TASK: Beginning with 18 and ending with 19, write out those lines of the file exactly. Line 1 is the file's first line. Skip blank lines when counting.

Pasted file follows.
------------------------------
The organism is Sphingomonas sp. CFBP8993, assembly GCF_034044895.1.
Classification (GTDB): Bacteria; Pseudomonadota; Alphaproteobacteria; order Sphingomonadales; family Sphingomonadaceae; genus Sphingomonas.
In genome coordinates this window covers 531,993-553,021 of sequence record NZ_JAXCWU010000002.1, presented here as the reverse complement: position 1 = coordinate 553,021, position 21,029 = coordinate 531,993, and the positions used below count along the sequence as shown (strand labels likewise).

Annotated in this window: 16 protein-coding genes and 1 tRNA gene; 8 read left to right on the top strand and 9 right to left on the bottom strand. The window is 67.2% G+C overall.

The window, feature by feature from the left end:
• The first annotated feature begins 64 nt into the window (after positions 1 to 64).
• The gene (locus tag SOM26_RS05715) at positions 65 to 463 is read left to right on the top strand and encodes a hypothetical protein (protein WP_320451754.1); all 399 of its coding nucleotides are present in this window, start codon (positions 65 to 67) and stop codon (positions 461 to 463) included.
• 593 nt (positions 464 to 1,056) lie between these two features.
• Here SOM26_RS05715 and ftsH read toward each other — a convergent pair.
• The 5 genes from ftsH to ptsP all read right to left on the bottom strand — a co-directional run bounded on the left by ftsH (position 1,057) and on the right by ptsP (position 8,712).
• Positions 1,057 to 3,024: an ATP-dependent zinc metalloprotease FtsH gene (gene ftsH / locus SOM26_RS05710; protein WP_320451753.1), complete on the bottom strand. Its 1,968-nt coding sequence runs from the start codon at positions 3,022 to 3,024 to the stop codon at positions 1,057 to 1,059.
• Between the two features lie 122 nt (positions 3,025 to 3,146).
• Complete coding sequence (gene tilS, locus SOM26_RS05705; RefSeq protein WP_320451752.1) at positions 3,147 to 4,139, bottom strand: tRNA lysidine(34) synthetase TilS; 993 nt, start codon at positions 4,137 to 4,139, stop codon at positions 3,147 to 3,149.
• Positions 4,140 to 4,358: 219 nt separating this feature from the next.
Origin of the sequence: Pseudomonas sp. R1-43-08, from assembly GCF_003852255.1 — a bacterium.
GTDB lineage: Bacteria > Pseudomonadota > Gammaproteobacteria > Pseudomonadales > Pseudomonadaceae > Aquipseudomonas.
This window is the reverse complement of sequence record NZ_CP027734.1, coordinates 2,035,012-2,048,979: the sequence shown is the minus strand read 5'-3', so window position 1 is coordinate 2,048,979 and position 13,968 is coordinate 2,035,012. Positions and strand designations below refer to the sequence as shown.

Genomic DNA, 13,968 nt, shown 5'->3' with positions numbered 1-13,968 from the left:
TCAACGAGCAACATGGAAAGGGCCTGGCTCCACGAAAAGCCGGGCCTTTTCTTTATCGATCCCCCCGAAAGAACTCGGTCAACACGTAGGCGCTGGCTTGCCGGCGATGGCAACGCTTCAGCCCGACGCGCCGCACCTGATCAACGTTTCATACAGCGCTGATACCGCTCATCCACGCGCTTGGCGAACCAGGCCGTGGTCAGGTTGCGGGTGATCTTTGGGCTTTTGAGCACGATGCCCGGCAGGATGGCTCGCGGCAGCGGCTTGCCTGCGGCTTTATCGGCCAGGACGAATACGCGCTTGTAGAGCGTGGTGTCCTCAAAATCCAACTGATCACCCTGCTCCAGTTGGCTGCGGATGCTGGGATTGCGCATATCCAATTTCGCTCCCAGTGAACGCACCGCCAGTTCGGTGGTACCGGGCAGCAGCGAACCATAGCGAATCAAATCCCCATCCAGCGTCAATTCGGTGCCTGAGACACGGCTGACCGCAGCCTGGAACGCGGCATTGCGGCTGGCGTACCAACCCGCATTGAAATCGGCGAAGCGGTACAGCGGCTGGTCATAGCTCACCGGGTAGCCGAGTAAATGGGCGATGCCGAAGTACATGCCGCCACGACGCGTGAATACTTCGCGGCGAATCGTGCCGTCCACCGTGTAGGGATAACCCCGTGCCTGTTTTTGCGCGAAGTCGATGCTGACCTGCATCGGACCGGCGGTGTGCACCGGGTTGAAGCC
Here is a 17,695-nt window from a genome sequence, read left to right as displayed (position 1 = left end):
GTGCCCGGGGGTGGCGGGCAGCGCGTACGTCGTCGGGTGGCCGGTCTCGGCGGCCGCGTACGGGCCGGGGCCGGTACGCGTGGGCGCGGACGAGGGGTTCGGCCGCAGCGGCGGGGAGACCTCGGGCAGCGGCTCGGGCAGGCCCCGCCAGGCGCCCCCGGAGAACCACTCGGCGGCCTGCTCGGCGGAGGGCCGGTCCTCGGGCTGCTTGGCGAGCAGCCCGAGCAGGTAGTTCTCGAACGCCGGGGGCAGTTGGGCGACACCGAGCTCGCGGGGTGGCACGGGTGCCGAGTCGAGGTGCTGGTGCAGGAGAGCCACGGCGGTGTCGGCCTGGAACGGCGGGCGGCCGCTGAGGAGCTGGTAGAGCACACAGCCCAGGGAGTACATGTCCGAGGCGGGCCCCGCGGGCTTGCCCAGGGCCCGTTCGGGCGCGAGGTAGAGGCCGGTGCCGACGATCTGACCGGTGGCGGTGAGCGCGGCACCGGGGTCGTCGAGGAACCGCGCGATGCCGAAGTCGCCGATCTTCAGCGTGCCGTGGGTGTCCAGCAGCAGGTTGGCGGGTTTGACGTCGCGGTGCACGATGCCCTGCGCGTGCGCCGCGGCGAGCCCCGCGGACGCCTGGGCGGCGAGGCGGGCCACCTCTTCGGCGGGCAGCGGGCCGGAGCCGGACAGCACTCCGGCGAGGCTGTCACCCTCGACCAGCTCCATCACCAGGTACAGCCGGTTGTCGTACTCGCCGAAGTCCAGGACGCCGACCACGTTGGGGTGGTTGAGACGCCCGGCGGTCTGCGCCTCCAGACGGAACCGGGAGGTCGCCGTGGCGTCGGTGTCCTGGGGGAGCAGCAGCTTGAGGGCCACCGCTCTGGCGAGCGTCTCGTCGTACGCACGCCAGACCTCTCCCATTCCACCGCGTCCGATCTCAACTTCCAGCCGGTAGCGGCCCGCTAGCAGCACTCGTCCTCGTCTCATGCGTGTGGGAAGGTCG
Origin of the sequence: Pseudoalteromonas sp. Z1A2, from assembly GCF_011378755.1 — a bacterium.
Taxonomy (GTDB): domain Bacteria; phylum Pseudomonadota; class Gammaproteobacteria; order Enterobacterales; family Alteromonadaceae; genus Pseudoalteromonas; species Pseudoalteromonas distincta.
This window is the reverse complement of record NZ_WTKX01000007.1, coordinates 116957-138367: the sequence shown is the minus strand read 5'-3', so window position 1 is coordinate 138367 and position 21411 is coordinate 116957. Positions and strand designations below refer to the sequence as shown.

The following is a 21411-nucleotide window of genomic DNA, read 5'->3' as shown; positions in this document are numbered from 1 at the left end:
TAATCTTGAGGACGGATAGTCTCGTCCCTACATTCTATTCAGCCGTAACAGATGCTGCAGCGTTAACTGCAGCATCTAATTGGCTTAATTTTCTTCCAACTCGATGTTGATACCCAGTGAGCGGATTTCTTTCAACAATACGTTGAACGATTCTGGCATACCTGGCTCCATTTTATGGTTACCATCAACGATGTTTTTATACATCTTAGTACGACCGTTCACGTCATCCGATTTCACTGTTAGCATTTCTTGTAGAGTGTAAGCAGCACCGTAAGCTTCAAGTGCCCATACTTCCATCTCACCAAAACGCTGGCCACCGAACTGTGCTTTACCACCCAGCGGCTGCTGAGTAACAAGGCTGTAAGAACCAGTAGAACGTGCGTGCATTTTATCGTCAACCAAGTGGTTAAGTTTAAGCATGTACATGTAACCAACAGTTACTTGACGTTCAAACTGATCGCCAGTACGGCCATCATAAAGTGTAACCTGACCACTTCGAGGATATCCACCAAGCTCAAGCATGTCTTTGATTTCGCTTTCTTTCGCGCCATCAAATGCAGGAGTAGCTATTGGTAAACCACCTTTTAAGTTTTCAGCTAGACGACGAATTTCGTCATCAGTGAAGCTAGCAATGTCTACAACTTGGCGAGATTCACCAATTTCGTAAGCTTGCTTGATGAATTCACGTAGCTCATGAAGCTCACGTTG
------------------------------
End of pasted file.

Genomic DNA, 13,968 nt, shown 5'->3' with positions numbered 1-13,968 from the left:
TCAACGAGCAACATGGAAAGGGCCTGGCTCCACGAAAAGCCGGGCCTTTTCTTTATCGATCCCCCCGAAAGAACTCGGTCAACACGTAGGCGCTGGCTTGCCGGCGATGGCAACGCTTCAGCCCGACGCGCCGCACCTGATCAACGTTTCATACAGCGCTGATACCGCTCATCCACGCGCTTGGCGAACCAGGCCGTGGTCAGGTTGCGGGTGATCTTTGGGCTTTTGAGCACGATGCCCGGCAGGATGGCTCGCGGCAGCGGCTTGCCTGCGGCTTTATCGGCCAGGACGAATACGCGCTTGTAGAGCGTGGTGTCCTCAAAATCCAACTGATCACCCTGCTCCAGTTGGCTGCGGATGCTGGGATTGCGCATATCCAATTTCGCTCCCAGTGAACGCACCGCCAGTTCGGTGGTACCGGGCAGCAGCGAACCATAGCGAATCAAATCCCCATCCAGCGTCAATTCGGTGCCTGAGACACGGCTGACCGCAGCCTGGAACGCGGCATTGCGGCTGGCGTACCAACCCGCATTGAAATCGGCGAAGCGGTACAGCGGCTGGTCATAGCTCACCGGGTAGCCGAGTAAATGGGCGATGCCGAAGTACATGCCGCCACGACGCGTGAATACTTCGCGGCGAATCGTGCCGTCCACCGTGTAGGGATAACCCCGTGCCTGTTTTTGCGCGAAGTCGATGCTGACCTGCATCGGACCGGCGGTGTGCACCGGGTTGAAGCC